Crappy Produce

I buy most of my groceries from DeKalb Farmer’s Market. I also like to shop at local, smaller farmer’s markets as well, but their hours tend to be limited and difficult for me to shop there. Living in the city of Atlanta provides a lot of good choices for fresh and organic produce.

But there are no farmer’s markets close to where I live. There are a few supermarkets within walking distance. Whole Foods, Kroger, and Publix are the three close to me. Every now and then (like this morning) I get hungry before Whole Foods opens. I woke up at 4 a.m. this morning famished after a day of extremely intense physical activity and I wanted breakfast. In fact, I think, after only 4 hours of sleep hunger is what woke me up. I felt like my stomach was about to start eating itself. So I went to Kroger because they are open 24 hours a day.

When I go grocery shopping for the week my diet mainly consists of salads (to see an example of the kind of salads I eat once or twice a day, check out the 80% raw article). I only had a few dollars to spend so I went straight for the produce. I bought three oranges and two apples, a red bell pepper, and a kiwi. This was my breakfast. They were all organic.

It was not pleasant eating this food. Don’t get me wrong, yesterday I bought two apples, two oranges, and an heirloom tomato at Whole Foods and loved them. I ate them in one sitting right before my martial arts class. I absolutely love fruits and vegetables. But every single time I buy any produce at any of the conventional grocery stores the food tastes empty. It’s a chore to eat this produce.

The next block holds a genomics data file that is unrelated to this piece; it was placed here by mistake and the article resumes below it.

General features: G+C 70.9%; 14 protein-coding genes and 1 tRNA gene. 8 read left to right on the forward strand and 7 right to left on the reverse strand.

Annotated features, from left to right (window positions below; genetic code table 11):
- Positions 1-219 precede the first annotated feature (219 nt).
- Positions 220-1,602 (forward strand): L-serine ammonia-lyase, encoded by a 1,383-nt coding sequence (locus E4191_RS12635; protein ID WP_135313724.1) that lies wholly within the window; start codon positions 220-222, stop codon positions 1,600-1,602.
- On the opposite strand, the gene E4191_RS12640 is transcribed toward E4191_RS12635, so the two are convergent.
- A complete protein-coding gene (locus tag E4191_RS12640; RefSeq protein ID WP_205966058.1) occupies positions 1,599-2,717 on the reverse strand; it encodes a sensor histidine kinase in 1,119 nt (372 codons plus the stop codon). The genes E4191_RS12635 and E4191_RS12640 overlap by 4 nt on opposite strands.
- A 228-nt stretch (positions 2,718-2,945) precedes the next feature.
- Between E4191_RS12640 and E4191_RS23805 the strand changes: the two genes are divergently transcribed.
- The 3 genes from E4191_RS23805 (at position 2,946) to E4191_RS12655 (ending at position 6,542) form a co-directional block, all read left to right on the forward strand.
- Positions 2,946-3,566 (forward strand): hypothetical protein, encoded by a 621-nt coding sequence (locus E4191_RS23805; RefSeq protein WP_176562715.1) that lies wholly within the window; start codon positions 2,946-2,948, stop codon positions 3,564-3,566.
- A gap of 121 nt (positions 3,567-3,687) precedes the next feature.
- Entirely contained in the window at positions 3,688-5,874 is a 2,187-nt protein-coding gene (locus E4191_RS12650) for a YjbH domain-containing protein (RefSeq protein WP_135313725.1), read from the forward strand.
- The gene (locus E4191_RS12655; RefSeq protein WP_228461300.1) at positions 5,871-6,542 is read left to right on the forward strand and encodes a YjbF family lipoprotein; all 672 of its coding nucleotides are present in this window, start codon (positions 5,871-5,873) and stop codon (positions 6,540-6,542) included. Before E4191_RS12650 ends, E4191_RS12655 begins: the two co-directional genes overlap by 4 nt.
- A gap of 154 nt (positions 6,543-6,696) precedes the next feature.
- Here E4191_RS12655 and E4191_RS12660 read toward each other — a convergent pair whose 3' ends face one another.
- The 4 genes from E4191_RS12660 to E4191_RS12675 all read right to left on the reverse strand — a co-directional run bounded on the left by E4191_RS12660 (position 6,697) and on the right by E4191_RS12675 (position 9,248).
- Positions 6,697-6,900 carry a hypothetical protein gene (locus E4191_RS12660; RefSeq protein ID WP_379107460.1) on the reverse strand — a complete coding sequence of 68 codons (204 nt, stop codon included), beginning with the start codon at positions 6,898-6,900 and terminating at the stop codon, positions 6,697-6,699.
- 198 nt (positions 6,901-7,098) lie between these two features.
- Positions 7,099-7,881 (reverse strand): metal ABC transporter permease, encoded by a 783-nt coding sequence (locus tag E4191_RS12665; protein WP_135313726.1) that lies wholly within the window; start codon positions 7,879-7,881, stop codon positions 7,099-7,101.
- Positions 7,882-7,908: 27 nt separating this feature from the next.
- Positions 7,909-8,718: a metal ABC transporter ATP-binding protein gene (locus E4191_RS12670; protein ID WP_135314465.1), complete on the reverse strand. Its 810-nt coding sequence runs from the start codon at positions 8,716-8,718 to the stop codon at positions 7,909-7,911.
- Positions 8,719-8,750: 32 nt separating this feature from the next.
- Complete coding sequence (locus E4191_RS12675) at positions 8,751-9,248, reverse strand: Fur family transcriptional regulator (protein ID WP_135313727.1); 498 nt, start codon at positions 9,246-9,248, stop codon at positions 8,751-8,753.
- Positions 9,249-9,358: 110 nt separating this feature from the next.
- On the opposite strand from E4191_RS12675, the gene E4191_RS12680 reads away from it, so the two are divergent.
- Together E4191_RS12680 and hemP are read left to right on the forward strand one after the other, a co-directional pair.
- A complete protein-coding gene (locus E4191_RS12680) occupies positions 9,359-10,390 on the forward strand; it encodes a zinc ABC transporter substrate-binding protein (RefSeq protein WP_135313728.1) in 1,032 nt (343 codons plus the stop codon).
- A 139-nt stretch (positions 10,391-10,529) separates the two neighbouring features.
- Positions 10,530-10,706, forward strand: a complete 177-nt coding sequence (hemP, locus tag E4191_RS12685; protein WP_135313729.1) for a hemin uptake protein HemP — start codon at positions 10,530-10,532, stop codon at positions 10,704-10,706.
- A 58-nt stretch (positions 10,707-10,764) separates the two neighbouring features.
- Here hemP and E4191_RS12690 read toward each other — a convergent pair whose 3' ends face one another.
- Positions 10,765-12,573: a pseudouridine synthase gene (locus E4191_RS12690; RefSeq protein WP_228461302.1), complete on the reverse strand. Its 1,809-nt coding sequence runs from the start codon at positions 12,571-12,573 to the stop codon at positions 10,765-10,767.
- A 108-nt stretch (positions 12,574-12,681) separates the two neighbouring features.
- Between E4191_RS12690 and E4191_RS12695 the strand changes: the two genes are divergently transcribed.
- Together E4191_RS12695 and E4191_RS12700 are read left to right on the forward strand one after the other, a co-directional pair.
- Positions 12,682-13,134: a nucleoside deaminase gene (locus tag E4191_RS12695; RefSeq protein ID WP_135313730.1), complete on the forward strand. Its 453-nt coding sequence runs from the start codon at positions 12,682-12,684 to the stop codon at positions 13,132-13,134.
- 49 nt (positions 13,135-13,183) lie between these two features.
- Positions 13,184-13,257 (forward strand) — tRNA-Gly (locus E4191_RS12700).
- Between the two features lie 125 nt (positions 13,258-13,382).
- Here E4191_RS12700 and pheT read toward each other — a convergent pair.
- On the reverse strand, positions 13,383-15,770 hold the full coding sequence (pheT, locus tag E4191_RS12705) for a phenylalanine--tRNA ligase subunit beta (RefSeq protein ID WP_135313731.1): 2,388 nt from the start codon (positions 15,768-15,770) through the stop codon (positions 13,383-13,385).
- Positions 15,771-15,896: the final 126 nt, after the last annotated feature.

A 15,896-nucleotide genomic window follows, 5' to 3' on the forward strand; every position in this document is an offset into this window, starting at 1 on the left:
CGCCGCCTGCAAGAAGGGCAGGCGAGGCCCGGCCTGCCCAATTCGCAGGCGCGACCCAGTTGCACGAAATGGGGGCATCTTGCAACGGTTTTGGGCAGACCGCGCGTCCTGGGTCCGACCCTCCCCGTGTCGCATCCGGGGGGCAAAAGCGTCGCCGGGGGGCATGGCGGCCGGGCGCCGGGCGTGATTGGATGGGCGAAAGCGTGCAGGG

I understand why so many people don’t like fruits and vegetables. I understand why getting a child to eat their vegetables’ is futile power struggle. It’s because most of the produce we purchase in this country looks good on the shelves, but is void of nutrition and consequently, void of taste!

The produce I bought at Kroger was organic. But it was organic produce that was produced by a huge farm that probably produces organic food almost exactly like they produce conventional food. And the produce was probably weeks old. It was bland and hard to eat. I could have as easily swallowed cardboard or Styrofoam. My mouth was getting tired from chewing, but I could barely produce enough saliva to swallow this food that my body didn’t seem to want any more than my taste buds did.

If you are looking to start eating healthy and are looking to incorporate more raw fresh fruits and vegetables into your diet, you must find a farmer’s market or a grocery store that prides itself in quality produce. If you need help locating a farmer’s market, check out Local Harvest.

And grow as much of your own food as you can! If you’re just getting started with growing your own food, Mike Liebermam’s Urban Organic Gardener is a blog you must follow, especially if you have limited space and/or a limited budget.

I feel sorry for anyone who does not have access to good produce. I can’t imagine living the way I do and eating the way I do with the kind of crap I bought this morning.